The truth about smoking cigarettes
Those who are born by the station on the railway of life
some way down the line will only have shortened life experiences and the
current information available to them.
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Perhaps they should take into account the experiences of
those born 30-40 years before them. After all, history is taught at schools to
educate its pupils.
I began smoking as a school kid back in the 1950's. It
seemed that almost everybody smoked at that time. Purely as an illustration of
how different society was back then, racism was rife to the point that some of
the films and TV comedy series of those days will never be aired again for fear
of upsetting people. It was also illegal to be a practicing homosexual or gay as is the
Almost every film star smoked on screen. Adverts were
everywhere. Tobacco companies sponsored everything. Sailors were entitled to
duty free rations of 100's of cigarettes each month.
In short...it was "in yer face".
Most parents, just like today, told their sons and daughters
not to start smoking. Just like today, not many heed the warning. Kids like to
experiment and the more you hide things from them, the more they want it so
plain packaging probably won't stop them.
After 60 years of smoking, even some doctors I have spoken
to have agreed that by stopping now, it could have an adverse effect on my
health with which I have no problems with. I'm sure it is largely down to a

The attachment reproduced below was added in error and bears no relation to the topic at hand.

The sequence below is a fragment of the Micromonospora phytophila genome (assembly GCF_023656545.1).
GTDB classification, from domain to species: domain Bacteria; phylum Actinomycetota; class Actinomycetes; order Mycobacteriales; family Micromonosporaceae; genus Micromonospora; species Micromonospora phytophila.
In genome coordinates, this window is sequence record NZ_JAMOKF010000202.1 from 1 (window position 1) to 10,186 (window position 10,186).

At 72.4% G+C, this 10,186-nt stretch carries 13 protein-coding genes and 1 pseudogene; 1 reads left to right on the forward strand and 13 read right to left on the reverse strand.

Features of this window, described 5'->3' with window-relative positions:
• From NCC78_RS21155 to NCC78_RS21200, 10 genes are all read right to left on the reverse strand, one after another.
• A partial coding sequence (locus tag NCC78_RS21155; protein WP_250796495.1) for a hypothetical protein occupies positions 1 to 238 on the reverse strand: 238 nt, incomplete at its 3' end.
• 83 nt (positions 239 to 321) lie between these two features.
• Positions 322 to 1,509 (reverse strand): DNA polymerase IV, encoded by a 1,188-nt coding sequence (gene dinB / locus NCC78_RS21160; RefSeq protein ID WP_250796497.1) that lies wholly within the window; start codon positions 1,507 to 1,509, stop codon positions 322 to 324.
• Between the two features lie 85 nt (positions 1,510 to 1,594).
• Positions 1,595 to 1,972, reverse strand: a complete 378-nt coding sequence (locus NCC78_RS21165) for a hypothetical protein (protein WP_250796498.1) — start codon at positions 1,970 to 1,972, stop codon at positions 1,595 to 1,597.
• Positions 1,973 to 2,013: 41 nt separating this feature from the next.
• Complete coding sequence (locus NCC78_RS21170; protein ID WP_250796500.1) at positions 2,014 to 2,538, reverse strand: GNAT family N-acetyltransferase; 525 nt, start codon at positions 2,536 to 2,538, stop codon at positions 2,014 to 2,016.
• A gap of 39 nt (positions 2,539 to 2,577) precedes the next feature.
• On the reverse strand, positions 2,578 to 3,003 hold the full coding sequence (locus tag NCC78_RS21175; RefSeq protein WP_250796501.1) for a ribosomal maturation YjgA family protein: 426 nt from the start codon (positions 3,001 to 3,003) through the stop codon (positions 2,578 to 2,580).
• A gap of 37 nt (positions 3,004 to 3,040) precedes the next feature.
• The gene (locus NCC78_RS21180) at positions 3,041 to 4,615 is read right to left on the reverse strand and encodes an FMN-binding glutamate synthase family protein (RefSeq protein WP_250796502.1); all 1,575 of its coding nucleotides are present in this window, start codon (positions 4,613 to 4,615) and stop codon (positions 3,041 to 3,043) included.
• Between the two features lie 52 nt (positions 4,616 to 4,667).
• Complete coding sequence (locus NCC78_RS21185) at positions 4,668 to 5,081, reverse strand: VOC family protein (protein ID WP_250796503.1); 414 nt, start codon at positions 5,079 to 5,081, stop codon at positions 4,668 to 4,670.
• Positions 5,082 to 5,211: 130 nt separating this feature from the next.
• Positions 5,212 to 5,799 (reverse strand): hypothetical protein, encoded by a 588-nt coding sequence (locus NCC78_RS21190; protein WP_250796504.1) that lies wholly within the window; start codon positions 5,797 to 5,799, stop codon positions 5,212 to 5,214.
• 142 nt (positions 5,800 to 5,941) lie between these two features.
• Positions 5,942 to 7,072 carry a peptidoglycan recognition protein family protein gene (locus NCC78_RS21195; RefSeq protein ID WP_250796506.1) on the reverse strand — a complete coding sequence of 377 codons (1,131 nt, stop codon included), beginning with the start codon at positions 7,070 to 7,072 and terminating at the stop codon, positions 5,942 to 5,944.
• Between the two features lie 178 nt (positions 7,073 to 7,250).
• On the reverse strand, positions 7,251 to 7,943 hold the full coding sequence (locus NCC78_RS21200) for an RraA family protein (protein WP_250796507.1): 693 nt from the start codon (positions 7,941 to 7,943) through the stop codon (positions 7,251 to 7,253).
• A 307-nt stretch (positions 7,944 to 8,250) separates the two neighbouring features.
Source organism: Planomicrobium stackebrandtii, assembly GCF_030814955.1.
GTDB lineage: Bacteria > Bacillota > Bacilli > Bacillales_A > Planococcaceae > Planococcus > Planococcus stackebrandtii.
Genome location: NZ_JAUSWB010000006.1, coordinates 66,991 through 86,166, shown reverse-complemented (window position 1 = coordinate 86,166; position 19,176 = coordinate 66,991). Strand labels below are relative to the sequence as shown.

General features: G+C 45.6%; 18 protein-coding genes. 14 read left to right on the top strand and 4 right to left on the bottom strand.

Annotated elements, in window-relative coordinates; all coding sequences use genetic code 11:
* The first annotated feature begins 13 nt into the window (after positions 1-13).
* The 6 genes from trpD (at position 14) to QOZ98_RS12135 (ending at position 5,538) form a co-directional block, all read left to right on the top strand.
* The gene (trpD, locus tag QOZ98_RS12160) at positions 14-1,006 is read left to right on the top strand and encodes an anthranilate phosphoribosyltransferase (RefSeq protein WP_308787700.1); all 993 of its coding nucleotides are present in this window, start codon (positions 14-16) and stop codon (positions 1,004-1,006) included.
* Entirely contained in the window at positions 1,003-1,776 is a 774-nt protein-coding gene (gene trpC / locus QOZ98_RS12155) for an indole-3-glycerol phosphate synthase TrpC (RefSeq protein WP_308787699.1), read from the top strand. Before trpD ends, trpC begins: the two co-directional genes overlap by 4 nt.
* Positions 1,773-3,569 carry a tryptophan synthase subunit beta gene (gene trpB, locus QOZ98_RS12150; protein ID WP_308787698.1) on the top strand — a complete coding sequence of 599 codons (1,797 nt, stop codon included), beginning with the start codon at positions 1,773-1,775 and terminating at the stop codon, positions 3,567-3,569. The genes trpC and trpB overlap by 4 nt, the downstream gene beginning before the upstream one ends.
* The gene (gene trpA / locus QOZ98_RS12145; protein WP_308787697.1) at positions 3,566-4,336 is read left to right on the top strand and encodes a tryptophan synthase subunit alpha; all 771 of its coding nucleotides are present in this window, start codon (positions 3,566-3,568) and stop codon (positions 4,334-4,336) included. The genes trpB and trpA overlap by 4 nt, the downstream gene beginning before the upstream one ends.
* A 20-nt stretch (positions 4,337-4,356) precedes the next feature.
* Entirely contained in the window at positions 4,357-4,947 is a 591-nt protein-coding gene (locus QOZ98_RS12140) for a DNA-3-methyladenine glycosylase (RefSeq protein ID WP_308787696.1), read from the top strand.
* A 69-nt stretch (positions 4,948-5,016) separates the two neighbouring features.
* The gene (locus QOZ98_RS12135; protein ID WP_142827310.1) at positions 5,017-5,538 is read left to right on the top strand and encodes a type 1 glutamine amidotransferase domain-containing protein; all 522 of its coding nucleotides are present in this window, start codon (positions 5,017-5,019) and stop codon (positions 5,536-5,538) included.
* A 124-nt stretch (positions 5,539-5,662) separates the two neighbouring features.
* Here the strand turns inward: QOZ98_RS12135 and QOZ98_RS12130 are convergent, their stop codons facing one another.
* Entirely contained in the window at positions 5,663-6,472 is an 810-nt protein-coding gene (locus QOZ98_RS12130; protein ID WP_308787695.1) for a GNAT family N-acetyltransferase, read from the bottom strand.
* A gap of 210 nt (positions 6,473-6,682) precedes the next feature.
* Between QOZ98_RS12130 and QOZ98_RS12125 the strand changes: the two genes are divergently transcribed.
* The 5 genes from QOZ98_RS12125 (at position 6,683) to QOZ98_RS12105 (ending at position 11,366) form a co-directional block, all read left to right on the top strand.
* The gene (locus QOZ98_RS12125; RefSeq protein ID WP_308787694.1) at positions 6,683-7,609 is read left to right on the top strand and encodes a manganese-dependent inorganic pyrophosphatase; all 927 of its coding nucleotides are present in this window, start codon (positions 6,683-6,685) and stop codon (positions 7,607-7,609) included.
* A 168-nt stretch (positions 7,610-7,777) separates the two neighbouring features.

person's genes as there are people in their nineties still smoking and still
I am however stigmatised by the younger element as if I'd
only taken up the habit last week despite all the publicity about the effects
on myself and others around me.
The government never really loses out on smoking related
taxes, as sales in cigarettes decline, so they reap 20% in VAT from the
numerous remedies that people buy to help them kick the habit. They also spend
huge amounts of the taxpayer's money on advertising the dangers of smoking
where it would probably be better if they said less because it keeps cigarettes
in the public eye and reminds the kids of their existence. Not everyone will
agree with that of course.
People have used the various expensive nicotine patches and
have successfully kicked the habit. But, hand on heart, how many can claim that
it was purely down to the patches and that they themselves had to use an awful
lot of willpower during the process. And looking back on their success, how
many might have realised that they could really have kicked the habit on
willpower alone without the help of the patches.
One way to put newcomers off smoking is by taking advantage
of the current economic situation. Instead of bashing on about the health
issues, just look at the costs involved.
A simple calculation...take the price of the average packet
of 20, assuming one packet is enough to last one day, multiply that by seven,
the number of days in the week. Multiply that by 30, the average number of days
in a month, multiply that by 12, the number of months in a year and see what
you come up with. Once hooked, there are many years ahead where you will still
be smoking, so allow for inflation as the tax on cigarettes never goes down,
allow for the inevitable increase in the number of cigarettes smoked in a day
and then project your yearly outlay.
I think you will find that your budget for smoking is
actually greater than a small mortgage on a modest house, or at least the difference
between affording a mortgage and not affording one.
The easiest way to give up smoking is never to start in the
first place. But, before hitting the red button below or adding the first
thoughts that come into your mind in the comments section, put this article in
front of your grandparents or a friend you know aged 70 or over and check it
out with them first.